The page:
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From Paul Merlin <paulmer...@apache.org>
Subject Re: org.apache.zest.io an org.apache.zest.functional
Date Sat, 03 Dec 2016 11:32:13 GMT
Gang,

I pushed a commit on the replace-io-by-stream branch that replace usage
of core/io with Java 8 Streams:
https://github.com/apache/zest-java/commit/eb4e31a97a92609feb2e7bb18d135de432d511db

After this commit, core/io is completely unused across the whole SDK.

The code is much simpler even if in some cases it's still quite
convoluted to map the underlying stores APIs to Streams.

Please review and comment so I can move forward, address your comments
and merge into develop soon.

Cheers

/Paul


Paul Merlin a écrit :
> Niclas Hedhman a écrit :
>> Most (all?) Iterables in Core was replaced before.
>
> There still are some leftovers here and there.
> I started with TypeLookup where I removed some of the Stream
> multi-iterations and added more caching, optimising frequently invoked
> code paths. There's still room for improvement.
>
>> For exceptions,
>> first of all, I think almost all exceptions in Zest are RuntimeExceptions
>> and should not cause much problem. For IOException and such, I typically
>> wrap in UndeclaredThrowableException if the cause/use is unclear and catch
>> that in the caller.
>
> We use core/io in EntityStore and BackupRestore interfaces.
>
> These APIs are meant to transfer large datasets where each party has
> exceptions to catch and resources to cleanup.
>
> [1] If we forget that for a moment we could write something like:
>
> interface EntityStore {
>   Stream<EntityState> entityStates();
> }
> interface BackupRestore {
>   Stream<String> backup();
>   void restore(Stream<String> states);
> }
>
> Streams are AutoCloseables, so they can be used with try-with-resources
> or simple try/catch. Implementations could register a callback with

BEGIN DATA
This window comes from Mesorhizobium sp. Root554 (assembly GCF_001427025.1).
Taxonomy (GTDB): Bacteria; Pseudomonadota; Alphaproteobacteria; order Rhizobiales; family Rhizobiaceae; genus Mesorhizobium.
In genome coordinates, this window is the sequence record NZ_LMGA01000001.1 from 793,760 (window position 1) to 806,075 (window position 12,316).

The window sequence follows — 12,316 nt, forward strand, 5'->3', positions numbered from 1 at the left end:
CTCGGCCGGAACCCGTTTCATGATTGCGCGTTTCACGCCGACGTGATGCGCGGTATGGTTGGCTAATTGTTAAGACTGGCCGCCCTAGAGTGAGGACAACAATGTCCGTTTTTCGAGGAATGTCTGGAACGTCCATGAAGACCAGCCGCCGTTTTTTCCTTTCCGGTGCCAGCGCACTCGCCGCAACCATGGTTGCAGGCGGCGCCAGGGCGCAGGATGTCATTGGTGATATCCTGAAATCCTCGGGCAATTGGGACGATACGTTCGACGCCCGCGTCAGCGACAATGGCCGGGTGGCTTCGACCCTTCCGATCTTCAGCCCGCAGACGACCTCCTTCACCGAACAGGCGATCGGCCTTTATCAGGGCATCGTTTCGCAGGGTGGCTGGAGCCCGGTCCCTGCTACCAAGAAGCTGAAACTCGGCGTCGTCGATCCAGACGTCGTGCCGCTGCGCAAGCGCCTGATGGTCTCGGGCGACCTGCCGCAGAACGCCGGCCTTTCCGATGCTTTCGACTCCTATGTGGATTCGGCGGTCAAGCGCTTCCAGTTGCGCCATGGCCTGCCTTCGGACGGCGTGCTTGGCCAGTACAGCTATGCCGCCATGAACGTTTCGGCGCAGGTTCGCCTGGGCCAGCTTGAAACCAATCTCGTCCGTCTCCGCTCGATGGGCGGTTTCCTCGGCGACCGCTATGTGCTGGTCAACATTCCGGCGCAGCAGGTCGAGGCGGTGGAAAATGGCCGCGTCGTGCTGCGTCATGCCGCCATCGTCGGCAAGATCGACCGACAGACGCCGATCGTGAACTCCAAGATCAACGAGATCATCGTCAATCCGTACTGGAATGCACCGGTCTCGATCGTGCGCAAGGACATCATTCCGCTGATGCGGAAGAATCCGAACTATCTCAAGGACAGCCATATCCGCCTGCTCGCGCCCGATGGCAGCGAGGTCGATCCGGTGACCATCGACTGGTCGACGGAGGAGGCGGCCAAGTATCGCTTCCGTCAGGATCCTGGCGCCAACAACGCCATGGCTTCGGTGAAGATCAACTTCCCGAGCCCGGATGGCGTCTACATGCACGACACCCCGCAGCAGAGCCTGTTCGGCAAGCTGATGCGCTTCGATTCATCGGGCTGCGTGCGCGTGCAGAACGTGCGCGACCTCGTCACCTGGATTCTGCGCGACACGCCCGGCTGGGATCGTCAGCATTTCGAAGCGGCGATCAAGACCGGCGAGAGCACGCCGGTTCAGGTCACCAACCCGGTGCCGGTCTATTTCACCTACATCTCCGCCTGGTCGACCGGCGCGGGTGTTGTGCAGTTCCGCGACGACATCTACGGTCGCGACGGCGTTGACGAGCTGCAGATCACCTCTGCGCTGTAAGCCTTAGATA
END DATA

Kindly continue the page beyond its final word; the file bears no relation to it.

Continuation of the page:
> Stream::onClose() to clean up resources.
>
> Both EntityStore and BackupRestore implementations could also wrap
> checked exceptions in unchecked ones.
> BTW, for IOExceptions we should prefer Java 8 UncheckedIOException.
>
> Javadoc for EntityStore and BackupRestore should then advertise that
> consuming the stream may throw UncheckedIOExceptions and that the
> Streams must be closed properly. Like the ones created by java.nio.Files
> for example.
>
> That way the only thing we miss compared to core/io is explicit handling
> of both producer and consumer exceptions around each item in the stream
> on the consumer side.
>
> [2] We could go one step further and write something like:
>
> interface EntityStore {
>   Stream<Supplier<EntityState>> entityStates();
> }
> interface BackupRestore {
>   Stream<Supplier<String>> backup();
>   void restore(Stream<Supplier<String>> states);
> }
>
> so that exceptions and resource cleanup can be handled around fetching
> each item in the stream.
>
> [3] If we want to mimic core/io and use checked exceptions we could go
> even further and write:
>
> interface EntityStore {
>   Stream<ThrowingSupplier<EntityState, IOException>> entityStates();
> }
> interface BackupRestore {
>   Stream<ThrowingSupplier<String, IOException>> backup();
>   void restore(Stream<ThrowingSupplier<String, IOException>> states);
> }
> ThrowingSupplier<T, ThrowableType extends Throwable> extends Supplier<T>
{
>     T get() throws ThrowableType;
> }
>
> In both [2] & [3] cases we could use some EntityStateSupplier and
> StringStateSupplier types to reduce API clutter a bit.
>
> My gut feel is that [2] is acceptable for EntityStore and BackupRestore
> use cases. We could also drop the ability to handle producer exceptions
> around each item when consuming and go for [1].
>
> I'll experiment with [1] and see what comes up out of it.
>
> Cheers
>
> /Paul
>
>
>

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